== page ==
So if (for example) you have a camera pointed at you, and you have a greenscreen that doesn't entirely fill it, you can use a crop/pad filter to trim the source itself, as you'll never want to have that part outside the greenscreen to be visible.
But if you had one scene where you wanted your camera to be square-aspect instead of 16:9, using the crop/pad filter would make it square aspect in EVERY scene, while alt-crop (or the Edit Transform dialog) will crop it only for that one scene.
Nice explanation of the difference, thank you.
 

wgp123

Member
+1
There's no reasonable way to record a portion of a screen today? :-/
Just set the display as a source, place the source in your scene and use your alt key to crop to the portion of the screen you want to record…this works fine for me when I want to record a portion of my screen. Is this what you mean?
 

wgp123

Member
Just set the display as a source, place the source in your scene and use your alt key to crop to the portion of the screen you want to record…this works fine for me when I want to record a portion of my screen. Is this what you mean?
I should say I use a two monitor setup when doing the above.
 

bili

New Member
@konsolenritter not sure I understand what you're saying.
Just to mention if you avoid black bars on your side, the player will "re"produce them on the target side, again to fit the content onto an display with its physical dimension given.
Yes, that's the point.
That's the way it should be.
The player should produce the bars when necessary, not the recording software.
When the recording software creates bars on two sides, the viewer can end up with bars on all four sides (and a tiny square of video in the middle) in their player because we all use different screen ratios and viewing setups.
 

konsolenritter

Active Member
Yepp.

But the aspect ratio as given by your example was portrait-wise (vertical oriented) and so extremely unusual that every player makes it worse by its nature. Most players, screens and so on assume landscape orientation. Every player that tries to fit your extremely slim/narrow material on its longer side into the target ratio will make it so small in horizontal direction (otherwise by breaching the aspect ratio your content would be rendered unviewable and vomiting and causing nausea). So it keeps the aspect ratio at its best. Every content like text will be rendered then unreadable small. Is that what you want? oO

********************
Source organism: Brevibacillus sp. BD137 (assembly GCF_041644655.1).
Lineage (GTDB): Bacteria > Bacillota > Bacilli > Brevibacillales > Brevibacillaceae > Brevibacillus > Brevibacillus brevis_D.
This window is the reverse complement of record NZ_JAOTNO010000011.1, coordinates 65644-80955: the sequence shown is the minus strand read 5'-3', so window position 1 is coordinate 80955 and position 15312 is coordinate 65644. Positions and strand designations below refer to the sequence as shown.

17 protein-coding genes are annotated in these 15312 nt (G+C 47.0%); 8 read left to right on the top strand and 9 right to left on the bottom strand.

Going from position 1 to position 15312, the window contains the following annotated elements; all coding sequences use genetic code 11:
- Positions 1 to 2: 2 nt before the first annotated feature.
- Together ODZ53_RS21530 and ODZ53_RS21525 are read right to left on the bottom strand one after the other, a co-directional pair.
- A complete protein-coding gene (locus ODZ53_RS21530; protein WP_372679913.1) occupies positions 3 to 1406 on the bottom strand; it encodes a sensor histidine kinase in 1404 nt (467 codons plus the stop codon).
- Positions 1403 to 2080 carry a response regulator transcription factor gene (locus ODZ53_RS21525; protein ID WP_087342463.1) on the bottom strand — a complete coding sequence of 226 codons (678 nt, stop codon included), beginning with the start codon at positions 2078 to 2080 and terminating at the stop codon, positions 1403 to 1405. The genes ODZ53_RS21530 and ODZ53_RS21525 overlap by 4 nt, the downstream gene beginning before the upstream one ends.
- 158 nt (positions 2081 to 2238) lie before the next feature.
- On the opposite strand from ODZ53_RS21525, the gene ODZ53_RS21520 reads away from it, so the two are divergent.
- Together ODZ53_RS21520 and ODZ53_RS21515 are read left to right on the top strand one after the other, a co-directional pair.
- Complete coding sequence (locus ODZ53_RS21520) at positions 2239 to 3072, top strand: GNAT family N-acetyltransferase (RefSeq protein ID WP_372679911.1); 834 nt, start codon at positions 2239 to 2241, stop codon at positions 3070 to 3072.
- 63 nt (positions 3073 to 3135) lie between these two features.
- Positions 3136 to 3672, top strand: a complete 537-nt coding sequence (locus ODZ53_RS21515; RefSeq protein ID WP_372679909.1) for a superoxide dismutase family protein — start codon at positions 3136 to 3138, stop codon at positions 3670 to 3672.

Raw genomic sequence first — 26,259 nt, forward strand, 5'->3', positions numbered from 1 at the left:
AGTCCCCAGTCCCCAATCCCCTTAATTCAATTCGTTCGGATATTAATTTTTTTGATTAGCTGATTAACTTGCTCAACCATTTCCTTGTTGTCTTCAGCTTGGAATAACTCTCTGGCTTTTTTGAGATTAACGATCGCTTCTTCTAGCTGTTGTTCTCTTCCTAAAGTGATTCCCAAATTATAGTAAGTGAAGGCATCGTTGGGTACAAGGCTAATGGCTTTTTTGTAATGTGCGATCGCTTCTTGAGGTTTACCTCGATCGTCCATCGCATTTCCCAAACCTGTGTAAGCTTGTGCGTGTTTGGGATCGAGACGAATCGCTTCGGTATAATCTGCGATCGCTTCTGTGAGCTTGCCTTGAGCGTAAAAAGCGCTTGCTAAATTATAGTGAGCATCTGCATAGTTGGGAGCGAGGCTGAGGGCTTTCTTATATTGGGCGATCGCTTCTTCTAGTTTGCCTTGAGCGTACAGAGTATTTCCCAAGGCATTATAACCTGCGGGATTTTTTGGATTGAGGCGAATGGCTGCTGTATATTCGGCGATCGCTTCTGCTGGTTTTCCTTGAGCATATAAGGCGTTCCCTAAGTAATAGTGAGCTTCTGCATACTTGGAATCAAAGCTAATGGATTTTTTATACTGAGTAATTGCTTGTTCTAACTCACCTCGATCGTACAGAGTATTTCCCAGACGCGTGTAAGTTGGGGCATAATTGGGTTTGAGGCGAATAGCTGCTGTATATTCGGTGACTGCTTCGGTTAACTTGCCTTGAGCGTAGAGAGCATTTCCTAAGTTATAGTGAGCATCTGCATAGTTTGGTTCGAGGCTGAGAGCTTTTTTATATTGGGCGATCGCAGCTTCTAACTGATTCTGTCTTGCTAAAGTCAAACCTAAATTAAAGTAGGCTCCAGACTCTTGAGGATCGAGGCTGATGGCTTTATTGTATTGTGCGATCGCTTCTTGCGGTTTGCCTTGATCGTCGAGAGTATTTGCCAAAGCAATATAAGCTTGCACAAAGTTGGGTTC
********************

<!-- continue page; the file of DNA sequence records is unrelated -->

Hence i gave the advice to bring your content in an acceptable (== usual) aspect ratio and ensure by yourself that the important part of that material will be cropped and focused right in the center of the screen. Neither the technical player nor the target screen may know what your intention was to show as important part of those unusual narrow "filmstrip". ;)
 

xsilas43

New Member
Absurd this is still an issue, no reasonable way to select a region of screen to be captured. Instead you must fiddle with pixel settings.
 

khaver

Member
A nice feature might be to be able to drag a rectangle in the preview screen holding some modifier key, and when you release the mouse button and modifier, the red source borders turn green and crop to the rectangle.
 

konsolenritter

Active Member
The preview would be to small to do this (some people prefer to work exactly) due to its reduced resolution. So the drag of a rectangel should work like color-grabbing pencil tool in image processing software (while the software itself is minimized to show the desktop/other programs).
 

Tomasz Góral

Active Member
Absurd this is still an issue, no reasonable way to select a region of screen to be captured. Instead you must fiddle with pixel settings.
It’s not a issue it a properties.
you must select correct resolution and aspect ratio of picture.
you decides about base resolution and output.
Source material not decides about output.